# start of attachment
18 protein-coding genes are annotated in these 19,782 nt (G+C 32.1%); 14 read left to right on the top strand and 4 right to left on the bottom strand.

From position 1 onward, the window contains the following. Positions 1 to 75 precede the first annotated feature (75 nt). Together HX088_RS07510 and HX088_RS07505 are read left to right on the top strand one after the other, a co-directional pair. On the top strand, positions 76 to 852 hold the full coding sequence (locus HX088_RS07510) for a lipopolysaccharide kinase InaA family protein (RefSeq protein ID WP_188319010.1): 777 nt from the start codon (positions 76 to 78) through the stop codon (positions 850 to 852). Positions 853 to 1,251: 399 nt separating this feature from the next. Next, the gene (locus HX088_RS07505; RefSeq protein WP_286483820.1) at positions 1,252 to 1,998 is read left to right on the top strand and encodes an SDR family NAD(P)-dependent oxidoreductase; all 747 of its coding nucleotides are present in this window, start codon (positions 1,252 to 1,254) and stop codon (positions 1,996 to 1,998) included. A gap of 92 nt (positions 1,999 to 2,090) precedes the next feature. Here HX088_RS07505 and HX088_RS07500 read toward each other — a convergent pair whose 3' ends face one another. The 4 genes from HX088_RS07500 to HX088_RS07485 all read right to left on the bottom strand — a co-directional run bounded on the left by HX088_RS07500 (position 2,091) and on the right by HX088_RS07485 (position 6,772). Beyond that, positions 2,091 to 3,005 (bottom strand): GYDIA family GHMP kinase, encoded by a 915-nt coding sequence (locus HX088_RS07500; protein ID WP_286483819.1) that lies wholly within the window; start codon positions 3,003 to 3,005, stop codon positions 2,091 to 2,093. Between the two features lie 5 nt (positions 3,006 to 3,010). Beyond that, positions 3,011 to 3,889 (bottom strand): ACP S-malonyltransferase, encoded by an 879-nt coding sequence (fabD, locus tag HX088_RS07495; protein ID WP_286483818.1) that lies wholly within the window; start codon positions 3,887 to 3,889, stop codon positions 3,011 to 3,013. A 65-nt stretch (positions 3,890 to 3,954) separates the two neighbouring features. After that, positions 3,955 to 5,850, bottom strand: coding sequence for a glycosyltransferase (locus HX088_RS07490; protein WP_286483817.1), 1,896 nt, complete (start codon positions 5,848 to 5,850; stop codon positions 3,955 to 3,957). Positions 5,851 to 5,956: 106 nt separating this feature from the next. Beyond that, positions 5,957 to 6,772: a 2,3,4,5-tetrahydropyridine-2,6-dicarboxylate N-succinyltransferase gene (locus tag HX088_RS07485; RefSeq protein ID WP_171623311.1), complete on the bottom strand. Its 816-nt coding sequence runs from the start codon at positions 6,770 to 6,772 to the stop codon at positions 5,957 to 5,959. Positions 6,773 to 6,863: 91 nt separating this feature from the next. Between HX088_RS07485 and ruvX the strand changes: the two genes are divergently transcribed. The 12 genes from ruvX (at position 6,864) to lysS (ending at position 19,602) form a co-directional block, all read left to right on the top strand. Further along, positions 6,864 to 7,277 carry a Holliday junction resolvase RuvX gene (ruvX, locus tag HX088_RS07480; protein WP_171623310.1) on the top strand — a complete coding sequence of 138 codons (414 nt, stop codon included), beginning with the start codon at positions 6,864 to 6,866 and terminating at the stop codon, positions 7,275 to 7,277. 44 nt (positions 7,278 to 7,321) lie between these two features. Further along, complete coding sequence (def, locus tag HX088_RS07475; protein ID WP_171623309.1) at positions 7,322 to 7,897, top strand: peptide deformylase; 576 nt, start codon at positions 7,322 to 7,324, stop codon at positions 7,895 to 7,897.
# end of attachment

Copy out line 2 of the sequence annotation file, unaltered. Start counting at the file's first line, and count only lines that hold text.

From position 1 onward, the window contains the following. Positions 1 to 75 precede the first annotated feature (75 nt). Together HX088_RS07510 and HX088_RS07505 are read left to right on the top strand one after the other, a co-directional pair. On the top strand, positions 76 to 852 hold the full coding sequence (locus HX088_RS07510) for a lipopolysaccharide kinase InaA family protein (RefSeq protein ID WP_188319010.1): 777 nt from the start codon (positions 76 to 78) through the stop codon (positions 850 to 852). Positions 853 to 1,251: 399 nt separating this feature from the next. Next, the gene (locus HX088_RS07505; RefSeq protein WP_286483820.1) at positions 1,252 to 1,998 is read left to right on the top strand and encodes an SDR family NAD(P)-dependent oxidoreductase; all 747 of its coding nucleotides are present in this window, start codon (positions 1,252 to 1,254) and stop codon (positions 1,996 to 1,998) included. A gap of 92 nt (positions 1,999 to 2,090) precedes the next feature. Here HX088_RS07505 and HX088_RS07500 read toward each other — a convergent pair whose 3' ends face one another. The 4 genes from HX088_RS07500 to HX088_RS07485 all read right to left on the bottom strand — a co-directional run bounded on the left by HX088_RS07500 (position 2,091) and on the right by HX088_RS07485 (position 6,772). Beyond that, positions 2,091 to 3,005 (bottom strand): GYDIA family GHMP kinase, encoded by a 915-nt coding sequence (locus HX088_RS07500; protein ID WP_286483819.1) that lies wholly within the window; start codon positions 3,003 to 3,005, stop codon positions 2,091 to 2,093. Between the two features lie 5 nt (positions 3,006 to 3,010). Beyond that, positions 3,011 to 3,889 (bottom strand): ACP S-malonyltransferase, encoded by an 879-nt coding sequence (fabD, locus tag HX088_RS07495; protein ID WP_286483818.1) that lies wholly within the window; start codon positions 3,887 to 3,889, stop codon positions 3,011 to 3,013. A 65-nt stretch (positions 3,890 to 3,954) separates the two neighbouring features. After that, positions 3,955 to 5,850, bottom strand: coding sequence for a glycosyltransferase (locus HX088_RS07490; protein WP_286483817.1), 1,896 nt, complete (start codon positions 5,848 to 5,850; stop codon positions 3,955 to 3,957). Positions 5,851 to 5,956: 106 nt separating this feature from the next. Beyond that, positions 5,957 to 6,772: a 2,3,4,5-tetrahydropyridine-2,6-dicarboxylate N-succinyltransferase gene (locus tag HX088_RS07485; RefSeq protein ID WP_171623311.1), complete on the bottom strand. Its 816-nt coding sequence runs from the start codon at positions 6,770 to 6,772 to the stop codon at positions 5,957 to 5,959. Positions 6,773 to 6,863: 91 nt separating this feature from the next. Between HX088_RS07485 and ruvX the strand changes: the two genes are divergently transcribed. The 12 genes from ruvX (at position 6,864) to lysS (ending at position 19,602) form a co-directional block, all read left to right on the top strand. Further along, positions 6,864 to 7,277 carry a Holliday junction resolvase RuvX gene (ruvX, locus tag HX088_RS07480; protein WP_171623310.1) on the top strand — a complete coding sequence of 138 codons (414 nt, stop codon included), beginning with the start codon at positions 6,864 to 6,866 and terminating at the stop codon, positions 7,275 to 7,277. 44 nt (positions 7,278 to 7,321) lie between these two features. Further along, complete coding sequence (def, locus tag HX088_RS07475; protein ID WP_171623309.1) at positions 7,322 to 7,897, top strand: peptide deformylase; 576 nt, start codon at positions 7,322 to 7,324, stop codon at positions 7,895 to 7,897.